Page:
cooking oils with herbs

A Quick Guide to Cooking Oils

Fat is a hot topic these days. Over the past few years, the long-maligned macronutrient is getting its nutritional due.

We’ve always loved fat because it helps enhance and carry flavor, but it’s also a critical component of a healthy diet. Fat is a source of slow-burning energy and helps the body absorb some vitamins and minerals.

Of course, whether you’re looking at it from a health perspective, a culinary perspective, or both, not all fat is created equal. In the kitchen, almost all cooking starts with some kind of fat, whether you’re searing or sautéing, roasting or baking, or just making a marinade or vinaigrette. It’s a good idea to keep a range of fats and oils on hand for different uses. We’ve profiled some of the most common fats for cooking below.

Avocado Oil

avocado oil

If you use Butcher Box recipes, you might notice that we call for avocado oil often. There are a couple of reasons for this: First, avocado oil has a high smoke point (the temperature at which the oil begins to burn), at over 500°F, so it can withstand some of the high-heat techniques often used for cooking meat, like searing or grilling.

And it’s high in monounsaturated fatty acids, one of the healthier types of fats.

Canola Oil

Canola oil is a neutral oil with a high smoke point (400°F) that’s often used for frying, baking, and sauteeing. Canola is derived from the rapeseed plant and its name is an amalgamation of “can” for Canada and “ola” for oil, low acid. Often highly processed (cold-pressed canola is hard to find), its neutral flavor and odor—as well as its relatively low price point—make canola a versatile oil, although cooks have noted the fishy smell that canola can emit, likely from compounds released when the oil gets hot.

Clarified Butter or Ghee

Clarified butter is butter that’s had the milk solids skimmed off while melted, giving it a clear golden color and a much higher smoke point. The milk solids in butter start to burn at about 350°F—removing them by melting the butter and skimming the solids off the top allows you to cook with the butter at much higher temps (up to 450°).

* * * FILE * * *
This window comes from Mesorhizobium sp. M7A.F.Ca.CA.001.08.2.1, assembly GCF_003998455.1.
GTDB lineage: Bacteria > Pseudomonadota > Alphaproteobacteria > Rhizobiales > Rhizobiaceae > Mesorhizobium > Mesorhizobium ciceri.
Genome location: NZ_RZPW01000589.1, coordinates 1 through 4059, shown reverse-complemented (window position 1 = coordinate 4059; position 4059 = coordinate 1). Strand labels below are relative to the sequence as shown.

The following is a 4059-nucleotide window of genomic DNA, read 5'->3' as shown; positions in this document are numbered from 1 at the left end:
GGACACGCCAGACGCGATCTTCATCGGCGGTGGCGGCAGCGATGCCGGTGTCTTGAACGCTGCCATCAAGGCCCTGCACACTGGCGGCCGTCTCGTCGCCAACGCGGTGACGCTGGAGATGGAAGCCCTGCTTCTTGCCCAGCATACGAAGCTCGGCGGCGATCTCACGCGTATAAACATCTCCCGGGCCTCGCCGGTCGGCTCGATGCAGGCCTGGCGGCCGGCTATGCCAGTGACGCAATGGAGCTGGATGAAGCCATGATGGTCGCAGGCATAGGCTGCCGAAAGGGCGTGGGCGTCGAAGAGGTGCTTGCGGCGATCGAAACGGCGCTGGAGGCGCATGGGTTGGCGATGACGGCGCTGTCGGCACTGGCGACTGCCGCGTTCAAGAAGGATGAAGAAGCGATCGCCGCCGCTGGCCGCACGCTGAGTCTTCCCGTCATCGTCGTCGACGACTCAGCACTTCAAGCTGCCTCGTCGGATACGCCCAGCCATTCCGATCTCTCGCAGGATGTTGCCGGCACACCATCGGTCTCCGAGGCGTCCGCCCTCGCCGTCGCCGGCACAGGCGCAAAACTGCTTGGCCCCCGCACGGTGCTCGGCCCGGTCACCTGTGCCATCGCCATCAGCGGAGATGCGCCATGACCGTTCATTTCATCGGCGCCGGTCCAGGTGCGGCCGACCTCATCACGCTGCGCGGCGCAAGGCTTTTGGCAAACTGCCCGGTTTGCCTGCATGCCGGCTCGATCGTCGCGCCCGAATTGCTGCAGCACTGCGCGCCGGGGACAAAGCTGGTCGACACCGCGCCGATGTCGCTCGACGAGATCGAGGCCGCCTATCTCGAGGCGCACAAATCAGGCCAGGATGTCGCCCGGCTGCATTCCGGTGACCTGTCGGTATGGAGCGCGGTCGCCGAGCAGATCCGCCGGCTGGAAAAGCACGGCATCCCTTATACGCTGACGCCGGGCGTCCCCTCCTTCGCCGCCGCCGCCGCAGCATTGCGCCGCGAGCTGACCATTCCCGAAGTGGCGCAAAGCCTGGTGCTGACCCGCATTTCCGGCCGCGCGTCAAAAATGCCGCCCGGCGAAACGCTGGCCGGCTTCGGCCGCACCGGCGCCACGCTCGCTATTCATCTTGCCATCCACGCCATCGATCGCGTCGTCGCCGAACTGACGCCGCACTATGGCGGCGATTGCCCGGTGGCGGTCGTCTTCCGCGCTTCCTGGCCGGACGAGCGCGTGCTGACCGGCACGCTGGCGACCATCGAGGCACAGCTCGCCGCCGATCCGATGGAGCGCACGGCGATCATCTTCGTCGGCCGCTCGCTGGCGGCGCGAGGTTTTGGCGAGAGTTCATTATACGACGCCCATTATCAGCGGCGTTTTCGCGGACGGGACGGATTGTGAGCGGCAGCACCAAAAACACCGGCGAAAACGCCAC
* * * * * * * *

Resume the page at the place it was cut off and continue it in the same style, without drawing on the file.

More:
The difference between clarified butter and ghee is that ghee is cooked a little bit longer than clarified butter, giving it a deeper golden color and a nuttier flavor. Beef people: Is there anything better than a ribeye steak cooked in clarified butter?

Coconut Oil

coconut oil

This rich and flavorful fat falls into the saturated fat category, making it firm at room temperature and a little bit of a nutritional hot potato. Popular among vegans and keto dieters, this oil’s mild coconut flavor and relatively lower smoke point (350°) make it less versatile than other cooking oils. Because it gets firm when cold or at room temperature, it can easily be used in place of butter for baking. Otherwise, use it for medium-heat cooking, especially when the mild coconut flavor will complement whatever dish you’re making.

Finishing Oil

This is a catch-all term for any delicate oil that shouldn’t be heated. Cold-pressed extra-virgin olive oil falls into this category (especially specialty oils from specific olive-growing regions in Italy, California, and elsewhere), as do nut oils like pistachio, walnut, and hazelnut, and some sesame oils. Finishing oil is best used drizzled over the top of a dish to lend added flavor and lush texture to a dish.

Olive Oil

One of the most widely-known, widely-used and widely-adulterated oils on the market, olive oil is lauded for its nutritional profile and delicious flavor: Sometimes peppery, sometimes grassy, sometimes buttery. Extra-virgin olive oil has a lower smoke point (350°F) than other oils, but many cooks use it as an all-purpose oil regardless.

We like it for sautéing or roasting vegetables, starting soups, stews, and braises, frying eggs, and for many other uses, but would likely turn to a more neutral oil with a higher smoke point, like safflower or peanut, for frying or high-heat searing. And there are many extra virgin olive oils that should be reserved for drizzling on a dish to finish, rather than for cooking—due to the price as well as the delicate flavor that’s best when the oil is left uncooked.

Peanut Oil

peanut oil

Here’s another oil with a slightly nutty flavor and a high smoke point (450°) that is great for deep-frying, pan-frying, and stir-frying. High in vitamin E, peanut oil also has one of the highest levels of monounsaturated fats of other plant-based oils. If you like to crank the heat under the wok or make the occasional fried chicken dinner, peanut oil is your friend.